Pop Education’s management team recognised that a lack of onboarding was contributing to challenges in communication, time management, relationships (fear, trust), and sense of belonging.
These issues, faced by the dispersed, remote workforce comprising many individuals with disabilities and acute health needs, raised concerns for staff wellbeing.
“One of the challenges we had was communication,” says Pop Education co-founder and Managing Director Sarah Phillips, “People weren’t telling us where they were at with things, and whether [tasks] were delayed. We were also worried about people’s welfare because of the responsive nature of the work we do, which meant that some people would work extra hours. And we didn’t know how to gauge burnout — I know I burn out.”
Sarah and Donna Petrusma, Pop Education’s Business Development and Operations Manager, had previously worked with Clare Fountain, Director of Sorted. They were confident that Clare was the right facilitator to guide the team through the challenges.
“We are a bunch of educators ourselves, and we’re a pretty critical audience when it comes to assessing the quality and value of a facilitator,” says Donna, “We knew Clare could design a provocation to get people to drill down and think beyond the surface. And she could make it meaningful for the individual.”
Furthermore, Clare’s approach aligned with Pop Education’s ‘QUIRKIE’ values that focus on Quality, Uniqueness, Innovation, Relationships, Knowledge, Imagination, and Energy. This presented an opportunity to communicate and embed these values.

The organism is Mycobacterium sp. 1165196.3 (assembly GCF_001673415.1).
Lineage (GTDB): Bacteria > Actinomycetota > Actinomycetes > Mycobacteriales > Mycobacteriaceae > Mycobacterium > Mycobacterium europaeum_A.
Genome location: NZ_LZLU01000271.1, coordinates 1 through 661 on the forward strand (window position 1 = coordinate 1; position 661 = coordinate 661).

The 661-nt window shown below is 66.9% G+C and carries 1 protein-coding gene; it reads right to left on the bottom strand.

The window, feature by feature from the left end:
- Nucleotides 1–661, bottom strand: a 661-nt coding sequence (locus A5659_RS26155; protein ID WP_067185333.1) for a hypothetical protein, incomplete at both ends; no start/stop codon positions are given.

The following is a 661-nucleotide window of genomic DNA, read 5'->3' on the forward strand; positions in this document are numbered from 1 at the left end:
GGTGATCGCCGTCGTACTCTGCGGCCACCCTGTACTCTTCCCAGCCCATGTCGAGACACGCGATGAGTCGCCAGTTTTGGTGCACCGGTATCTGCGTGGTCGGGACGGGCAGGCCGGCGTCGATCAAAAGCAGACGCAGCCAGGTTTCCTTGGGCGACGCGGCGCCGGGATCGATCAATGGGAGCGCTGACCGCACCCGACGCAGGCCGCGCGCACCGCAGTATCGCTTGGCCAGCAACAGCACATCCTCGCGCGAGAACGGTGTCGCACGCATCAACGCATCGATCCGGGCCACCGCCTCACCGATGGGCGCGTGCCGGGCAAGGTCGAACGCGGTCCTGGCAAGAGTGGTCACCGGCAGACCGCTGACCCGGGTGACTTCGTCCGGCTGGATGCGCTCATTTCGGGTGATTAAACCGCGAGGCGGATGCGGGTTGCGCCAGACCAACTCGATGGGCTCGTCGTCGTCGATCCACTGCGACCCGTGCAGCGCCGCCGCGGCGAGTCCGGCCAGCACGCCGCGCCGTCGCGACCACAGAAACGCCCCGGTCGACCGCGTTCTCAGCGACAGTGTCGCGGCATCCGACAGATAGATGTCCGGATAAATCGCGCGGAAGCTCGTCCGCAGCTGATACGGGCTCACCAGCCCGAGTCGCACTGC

Clare designed a Balance Workshop with a core message around self-care, focusing on:
- managing time
- juggling multiple hats — work, community, personal
- delegating within a flat hierarchy
- creating work rhythms to suit the flat hierarchy, remote working arrangements, and working styles of individuals.
The workshop was an anchoring point that gave the team a common language for future conversations and resulted in many positive changes, with team members:
- feeling empowered to prioritise work
- assuming greater accountability
- engaging in open conversations.
Sarah noticed that the benefits to the business were a knock-on effect of changes at more personal levels, “Strategically, we did this for the business, but it was beautifully wrapped up as a personal thing. People acknowledged that personal aspect, about it being about them as whole people. Our goal was achieved as a consequence of [changes] that happened to individuals. It was so clever.”
For Sarah, a self-confessed workaholic, the workshop inspired her desire to halve her working week and reclaim the extra 35 hours spent at work for personal projects. This followed an exercise where individuals mapped their ideal week and compared it to their actual week. Post-workshop, Sarah has been delegating more, redefining roles, and reducing inefficiencies in processes such as duplication of communications and tasks.
“Having permission to say ‘no’, and feeling okay about [it] has been a game changer,” says Donna, “There is space for people to not accept meeting invites or to ask for postponements to focus on priorities. This has tackled people-pleasing traits. The guilt is gone, and communication has opened with people offering to help others.”
Improvements in communication, trust and work prioritisation at Pop Education have led to greater transparency of challenges, opportunities and bottlenecks in project delivery. As a result, quantitative workshop outcomes include decreases in operating costs and project turn-around times.